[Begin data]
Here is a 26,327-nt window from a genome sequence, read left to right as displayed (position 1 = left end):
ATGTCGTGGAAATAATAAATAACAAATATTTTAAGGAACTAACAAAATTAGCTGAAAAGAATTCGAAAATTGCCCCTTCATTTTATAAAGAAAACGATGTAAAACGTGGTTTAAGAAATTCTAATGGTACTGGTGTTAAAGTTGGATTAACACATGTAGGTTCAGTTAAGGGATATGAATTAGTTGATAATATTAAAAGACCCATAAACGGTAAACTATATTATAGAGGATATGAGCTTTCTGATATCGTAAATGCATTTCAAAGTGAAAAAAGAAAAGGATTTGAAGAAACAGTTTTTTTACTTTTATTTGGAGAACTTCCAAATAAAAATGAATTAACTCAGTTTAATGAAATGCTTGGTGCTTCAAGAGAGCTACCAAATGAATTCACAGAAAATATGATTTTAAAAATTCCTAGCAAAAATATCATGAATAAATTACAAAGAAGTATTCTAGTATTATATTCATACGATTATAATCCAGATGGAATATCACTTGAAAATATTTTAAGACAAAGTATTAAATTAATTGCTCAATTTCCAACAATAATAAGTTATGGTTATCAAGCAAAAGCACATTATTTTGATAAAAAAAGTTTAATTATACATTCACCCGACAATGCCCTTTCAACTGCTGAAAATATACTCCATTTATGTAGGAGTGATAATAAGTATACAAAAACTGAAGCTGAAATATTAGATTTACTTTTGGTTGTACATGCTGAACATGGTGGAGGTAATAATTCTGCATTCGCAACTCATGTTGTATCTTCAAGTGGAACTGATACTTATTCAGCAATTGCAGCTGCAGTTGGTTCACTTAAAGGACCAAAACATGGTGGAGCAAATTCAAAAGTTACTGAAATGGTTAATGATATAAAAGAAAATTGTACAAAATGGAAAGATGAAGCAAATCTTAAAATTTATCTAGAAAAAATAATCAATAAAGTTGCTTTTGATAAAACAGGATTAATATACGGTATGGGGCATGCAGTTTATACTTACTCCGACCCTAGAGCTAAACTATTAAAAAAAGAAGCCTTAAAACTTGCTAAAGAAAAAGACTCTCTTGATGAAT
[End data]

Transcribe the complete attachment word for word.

Here is a 26,327-nt window from a genome sequence, read left to right as displayed (position 1 = left end):
ATGTCGTGGAAATAATAAATAACAAATATTTTAAGGAACTAACAAAATTAGCTGAAAAGAATTCGAAAATTGCCCCTTCATTTTATAAAGAAAACGATGTAAAACGTGGTTTAAGAAATTCTAATGGTACTGGTGTTAAAGTTGGATTAACACATGTAGGTTCAGTTAAGGGATATGAATTAGTTGATAATATTAAAAGACCCATAAACGGTAAACTATATTATAGAGGATATGAGCTTTCTGATATCGTAAATGCATTTCAAAGTGAAAAAAGAAAAGGATTTGAAGAAACAGTTTTTTTACTTTTATTTGGAGAACTTCCAAATAAAAATGAATTAACTCAGTTTAATGAAATGCTTGGTGCTTCAAGAGAGCTACCAAATGAATTCACAGAAAATATGATTTTAAAAATTCCTAGCAAAAATATCATGAATAAATTACAAAGAAGTATTCTAGTATTATATTCATACGATTATAATCCAGATGGAATATCACTTGAAAATATTTTAAGACAAAGTATTAAATTAATTGCTCAATTTCCAACAATAATAAGTTATGGTTATCAAGCAAAAGCACATTATTTTGATAAAAAAAGTTTAATTATACATTCACCCGACAATGCCCTTTCAACTGCTGAAAATATACTCCATTTATGTAGGAGTGATAATAAGTATACAAAAACTGAAGCTGAAATATTAGATTTACTTTTGGTTGTACATGCTGAACATGGTGGAGGTAATAATTCTGCATTCGCAACTCATGTTGTATCTTCAAGTGGAACTGATACTTATTCAGCAATTGCAGCTGCAGTTGGTTCACTTAAAGGACCAAAACATGGTGGAGCAAATTCAAAAGTTACTGAAATGGTTAATGATATAAAAGAAAATTGTACAAAATGGAAAGATGAAGCAAATCTTAAAATTTATCTAGAAAAAATAATCAATAAAGTTGCTTTTGATAAAACAGGATTAATATACGGTATGGGGCATGCAGTTTATACTTACTCCGACCCTAGAGCTAAACTATTAAAAAAAGAAGCCTTAAAACTTGCTAAAGAAAAAGACTCTCTTGATGAAT